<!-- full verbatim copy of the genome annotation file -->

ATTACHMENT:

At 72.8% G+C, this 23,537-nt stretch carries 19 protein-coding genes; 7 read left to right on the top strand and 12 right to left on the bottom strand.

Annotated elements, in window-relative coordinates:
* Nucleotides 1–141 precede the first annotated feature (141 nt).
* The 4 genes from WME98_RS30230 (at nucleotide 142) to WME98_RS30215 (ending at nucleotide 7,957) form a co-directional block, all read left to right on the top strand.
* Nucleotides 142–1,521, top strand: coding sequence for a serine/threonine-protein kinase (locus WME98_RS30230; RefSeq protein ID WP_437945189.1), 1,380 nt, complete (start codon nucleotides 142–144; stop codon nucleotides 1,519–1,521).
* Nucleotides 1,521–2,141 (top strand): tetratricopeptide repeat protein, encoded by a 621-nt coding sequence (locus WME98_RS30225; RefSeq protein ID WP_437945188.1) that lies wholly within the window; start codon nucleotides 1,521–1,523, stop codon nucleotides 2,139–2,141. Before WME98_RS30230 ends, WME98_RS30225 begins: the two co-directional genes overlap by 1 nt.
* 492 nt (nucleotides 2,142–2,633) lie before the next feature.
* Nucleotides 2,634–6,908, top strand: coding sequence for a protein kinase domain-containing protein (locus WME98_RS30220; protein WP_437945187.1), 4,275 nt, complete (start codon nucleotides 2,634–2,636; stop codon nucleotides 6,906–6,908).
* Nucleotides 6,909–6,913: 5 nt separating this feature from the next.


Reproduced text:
At 72.8% G+C, this 23,537-nt stretch carries 19 protein-coding genes; 7 read left to right on the top strand and 12 right to left on the bottom strand.

Annotated elements, in window-relative coordinates:
* Nucleotides 1–141 precede the first annotated feature (141 nt).
* The 4 genes from WME98_RS30230 (at nucleotide 142) to WME98_RS30215 (ending at nucleotide 7,957) form a co-directional block, all read left to right on the top strand.
* Nucleotides 142–1,521, top strand: coding sequence for a serine/threonine-protein kinase (locus WME98_RS30230; RefSeq protein ID WP_437945189.1), 1,380 nt, complete (start codon nucleotides 142–144; stop codon nucleotides 1,519–1,521).
* Nucleotides 1,521–2,141 (top strand): tetratricopeptide repeat protein, encoded by a 621-nt coding sequence (locus WME98_RS30225; RefSeq protein ID WP_437945188.1) that lies wholly within the window; start codon nucleotides 1,521–1,523, stop codon nucleotides 2,139–2,141. Before WME98_RS30230 ends, WME98_RS30225 begins: the two co-directional genes overlap by 1 nt.
* 492 nt (nucleotides 2,142–2,633) lie before the next feature.
* Nucleotides 2,634–6,908, top strand: coding sequence for a protein kinase domain-containing protein (locus WME98_RS30220; protein WP_437945187.1), 4,275 nt, complete (start codon nucleotides 2,634–2,636; stop codon nucleotides 6,906–6,908).
* Nucleotides 6,909–6,913: 5 nt separating this feature from the next.